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Opinions on replacement equipment

post #1 of 9
Thread Starter 
Hi All. Want to say in advance what a great site you have here. On & off over the last year or so I've been checking in and educating myself in the attempt to finalize my purchasing decision on new skis/bindings and maybe boots. I plan to purchase these when the family and I are out in Big Sky the end of March. To date, in addition to what I've learned here, I've spoken with the Lone Mtn. ski shop at Big Sky (seem like great guys) as well as a bootfitter recommended on this site in Bozeman. Anyway, here it goes:

Me/my ability: 50 years old, 6-2, 185, in pretty good shape. Skied extensively during the late 70's and all the 80's until a mogul injury dislocated my shoulder in 1991 (mostly east coast wth some Utah and Jackson Hole thrown in). Since then, the sking has been limited to a few days at 7 springs in PA, a week out in Whistler and most recently, a week in Telluride last year. Candidly, until the shoulder injury, I'd rate myself a pretty strong advanced intermediate, fast with strong traditional parallel technique and liked fast groomed runs (blues or doulble blues for the most part). Never really cared for the moguls or the really steep, but could go down anything (grace would be another matter). Judging from last year, towards the last days, I'd say I'm just about the same skill level before. Fast with strong traditional technique. At Telluride, stayed on the groomers and mixed groomers and bumps - always blue or double blue though. No Spiral Stairs for this guy.

My current equipment: 203Atomic ARCS with Koflach Competition boots (hey it was great stuff in 1985).

Suggested equipment to date: Ski - Dynastar 8000, Volkl 724 Pro and K2 Recons. Length between 176-184; Look or Marker bindings; Boots: to date, have not asked any recommendations. Actually, I just thought since I'm replacing everything else, maybe I should do the boots too. Not to, perhaps would be like purchasing a new Porsche and putting old bias ply tires on it. Not sure about it though.

In conclusion, most of my sking will be annual trips out west. Cost is always a consideration but will not be the deciding factor in any case. Plan to demo what was suggested to date and hope some are left, in the right size when I purchase. Any and all suggestions will be appreciated. Thanks in advance for reading and your time.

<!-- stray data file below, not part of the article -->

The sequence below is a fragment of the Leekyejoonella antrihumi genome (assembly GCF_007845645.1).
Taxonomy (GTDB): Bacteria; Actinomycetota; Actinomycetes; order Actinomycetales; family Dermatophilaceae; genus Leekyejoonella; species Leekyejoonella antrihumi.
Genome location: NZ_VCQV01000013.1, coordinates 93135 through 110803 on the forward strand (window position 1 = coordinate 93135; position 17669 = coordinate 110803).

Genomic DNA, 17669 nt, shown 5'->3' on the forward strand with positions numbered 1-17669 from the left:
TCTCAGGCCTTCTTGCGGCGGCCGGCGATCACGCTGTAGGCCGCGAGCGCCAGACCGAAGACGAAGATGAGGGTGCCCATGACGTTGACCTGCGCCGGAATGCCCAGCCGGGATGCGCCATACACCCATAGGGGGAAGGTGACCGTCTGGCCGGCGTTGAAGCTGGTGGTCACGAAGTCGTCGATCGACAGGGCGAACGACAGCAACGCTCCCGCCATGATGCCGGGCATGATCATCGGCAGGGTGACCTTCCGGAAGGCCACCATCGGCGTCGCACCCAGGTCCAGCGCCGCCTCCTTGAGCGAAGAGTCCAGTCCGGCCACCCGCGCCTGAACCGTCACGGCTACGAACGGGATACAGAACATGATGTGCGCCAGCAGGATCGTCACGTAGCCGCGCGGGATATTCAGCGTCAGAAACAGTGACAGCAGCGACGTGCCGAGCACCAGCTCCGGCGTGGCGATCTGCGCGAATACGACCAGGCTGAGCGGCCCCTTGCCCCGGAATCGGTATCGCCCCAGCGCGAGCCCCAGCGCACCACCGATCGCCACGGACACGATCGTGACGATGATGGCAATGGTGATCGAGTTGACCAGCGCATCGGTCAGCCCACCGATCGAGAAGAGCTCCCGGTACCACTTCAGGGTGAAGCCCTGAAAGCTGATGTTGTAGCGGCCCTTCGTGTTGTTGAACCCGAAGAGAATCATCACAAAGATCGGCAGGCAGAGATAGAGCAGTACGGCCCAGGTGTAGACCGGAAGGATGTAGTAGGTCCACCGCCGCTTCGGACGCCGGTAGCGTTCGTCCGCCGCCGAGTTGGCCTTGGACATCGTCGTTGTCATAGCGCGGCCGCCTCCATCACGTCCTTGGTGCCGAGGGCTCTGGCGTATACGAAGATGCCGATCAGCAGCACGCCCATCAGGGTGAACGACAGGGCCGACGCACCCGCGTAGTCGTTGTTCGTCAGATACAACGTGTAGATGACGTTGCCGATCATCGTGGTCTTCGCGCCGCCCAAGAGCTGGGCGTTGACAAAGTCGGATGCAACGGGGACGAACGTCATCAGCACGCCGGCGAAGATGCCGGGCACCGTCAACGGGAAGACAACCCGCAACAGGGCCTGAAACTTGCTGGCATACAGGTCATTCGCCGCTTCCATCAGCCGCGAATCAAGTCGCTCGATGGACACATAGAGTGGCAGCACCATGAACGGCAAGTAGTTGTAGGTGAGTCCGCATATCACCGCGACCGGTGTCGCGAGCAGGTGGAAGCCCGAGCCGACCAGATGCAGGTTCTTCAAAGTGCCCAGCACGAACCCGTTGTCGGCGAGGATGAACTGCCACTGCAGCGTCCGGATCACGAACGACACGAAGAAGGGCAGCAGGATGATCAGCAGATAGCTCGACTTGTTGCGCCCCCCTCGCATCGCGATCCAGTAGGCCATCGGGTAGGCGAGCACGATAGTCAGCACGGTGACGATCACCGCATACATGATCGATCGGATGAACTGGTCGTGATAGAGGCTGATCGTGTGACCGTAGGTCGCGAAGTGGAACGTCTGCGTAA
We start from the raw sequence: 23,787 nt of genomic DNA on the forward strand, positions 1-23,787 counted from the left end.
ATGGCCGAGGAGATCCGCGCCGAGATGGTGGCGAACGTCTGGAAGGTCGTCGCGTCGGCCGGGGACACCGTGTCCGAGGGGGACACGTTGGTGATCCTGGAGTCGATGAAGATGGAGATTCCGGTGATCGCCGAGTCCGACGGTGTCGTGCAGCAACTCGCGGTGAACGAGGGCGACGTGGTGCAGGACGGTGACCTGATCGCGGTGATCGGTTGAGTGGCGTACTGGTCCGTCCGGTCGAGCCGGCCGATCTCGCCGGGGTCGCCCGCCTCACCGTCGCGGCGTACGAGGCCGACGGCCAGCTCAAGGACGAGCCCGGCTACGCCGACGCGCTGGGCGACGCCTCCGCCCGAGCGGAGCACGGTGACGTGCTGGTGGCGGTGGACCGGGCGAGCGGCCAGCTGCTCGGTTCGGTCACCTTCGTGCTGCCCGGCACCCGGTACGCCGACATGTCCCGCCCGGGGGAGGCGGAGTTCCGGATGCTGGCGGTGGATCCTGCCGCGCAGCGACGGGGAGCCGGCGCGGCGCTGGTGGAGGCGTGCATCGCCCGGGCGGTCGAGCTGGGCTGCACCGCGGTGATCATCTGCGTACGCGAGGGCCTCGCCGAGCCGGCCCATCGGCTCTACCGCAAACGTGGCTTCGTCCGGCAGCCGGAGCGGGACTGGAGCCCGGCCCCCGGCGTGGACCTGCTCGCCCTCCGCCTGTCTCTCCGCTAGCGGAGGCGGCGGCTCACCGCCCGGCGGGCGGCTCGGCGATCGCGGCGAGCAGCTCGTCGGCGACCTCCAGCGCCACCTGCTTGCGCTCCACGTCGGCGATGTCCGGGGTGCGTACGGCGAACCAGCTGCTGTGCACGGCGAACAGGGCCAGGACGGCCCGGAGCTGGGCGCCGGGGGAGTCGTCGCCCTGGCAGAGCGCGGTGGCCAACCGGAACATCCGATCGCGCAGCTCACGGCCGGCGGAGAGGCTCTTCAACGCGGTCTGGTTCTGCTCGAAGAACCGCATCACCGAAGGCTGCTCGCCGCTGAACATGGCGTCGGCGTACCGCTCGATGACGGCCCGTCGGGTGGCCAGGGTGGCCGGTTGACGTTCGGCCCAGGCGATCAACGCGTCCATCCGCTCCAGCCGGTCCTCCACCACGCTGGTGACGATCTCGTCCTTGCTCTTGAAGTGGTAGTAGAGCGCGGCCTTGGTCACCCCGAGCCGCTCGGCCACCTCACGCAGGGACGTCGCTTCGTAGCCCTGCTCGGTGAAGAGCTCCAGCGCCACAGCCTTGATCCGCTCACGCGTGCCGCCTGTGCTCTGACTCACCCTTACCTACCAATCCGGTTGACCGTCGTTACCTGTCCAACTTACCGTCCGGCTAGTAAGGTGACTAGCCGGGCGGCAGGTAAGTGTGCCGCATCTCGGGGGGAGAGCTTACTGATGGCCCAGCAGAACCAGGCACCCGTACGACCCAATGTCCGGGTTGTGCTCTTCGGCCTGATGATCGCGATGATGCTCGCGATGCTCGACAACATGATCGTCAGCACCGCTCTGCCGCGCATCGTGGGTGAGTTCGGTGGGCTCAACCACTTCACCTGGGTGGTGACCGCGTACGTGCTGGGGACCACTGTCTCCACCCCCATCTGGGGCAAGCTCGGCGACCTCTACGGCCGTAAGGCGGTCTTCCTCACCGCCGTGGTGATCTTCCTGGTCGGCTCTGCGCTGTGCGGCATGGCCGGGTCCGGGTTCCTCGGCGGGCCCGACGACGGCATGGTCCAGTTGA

post #2 of 9
I say go for the 8000, one size up from the 178 ( not sure what the increment is ). Recon in 181 would do you right too. Bindings? Whatever, both skis are flat so take your pick.

Boots should be upgraded, but can't reccommend without knowing your foot type. Wanna get it right the 1st time? Find a good bootfitter in our index, then go in at seasons end and get a great pair at 30% off.

Good luck!
post #3 of 9
Thread Starter 
Thanks for the reply. In your opinion, are the boots an important upgrade? Have you ever skied any of those recommended?
post #4 of 9
I would look at boots first. You will have a better chance of adapting to the new skis and technique with a good fitting boot with suitable flex and stance that allow you to find the sweet spot on the skis and stay there. Any of the skis you mention will work great; I'd just buy the best deal if I were you. Everything is so different from your old Arcs now that you should get a lesson to get the most out of them.
post #5 of 9
Thread Starter 
Thanks. From what I've gleened from this site, each of those 3 have strong supporters. Interesting about the boots though. Pretty important upgrade in your opinion. Makes perfect sense though.
post #6 of 9
Would those Koflachs be Comp 911s?
post #7 of 9
Thread Starter 
Ya know I just had to go up in attic to take a look (no basements in FL). No there 511's. Pretty stiff, but still comfortable.
post #8 of 9
In my opinion boots are very important, but different brands fit different foot types. Don't go into a shop "having" to get a certain boot. Try a bunch on and get what fits.
post #9 of 9
If the boots still fit you they should still work all right. Just flex them a few times and check them over for cracks to make sure they don't have plastic fatigue. You don't want them disintegrating on you on the hill. I replaced my Comp 911s because I got tired of suffering frozen feet in race-fitted boots, but they still performed well. As I am now older and no longer seeking that last infinatismally small bit of performance at speed, I want to be comfy all day.

PS the risk of hernia getting them off at the end of the day was a factor too.
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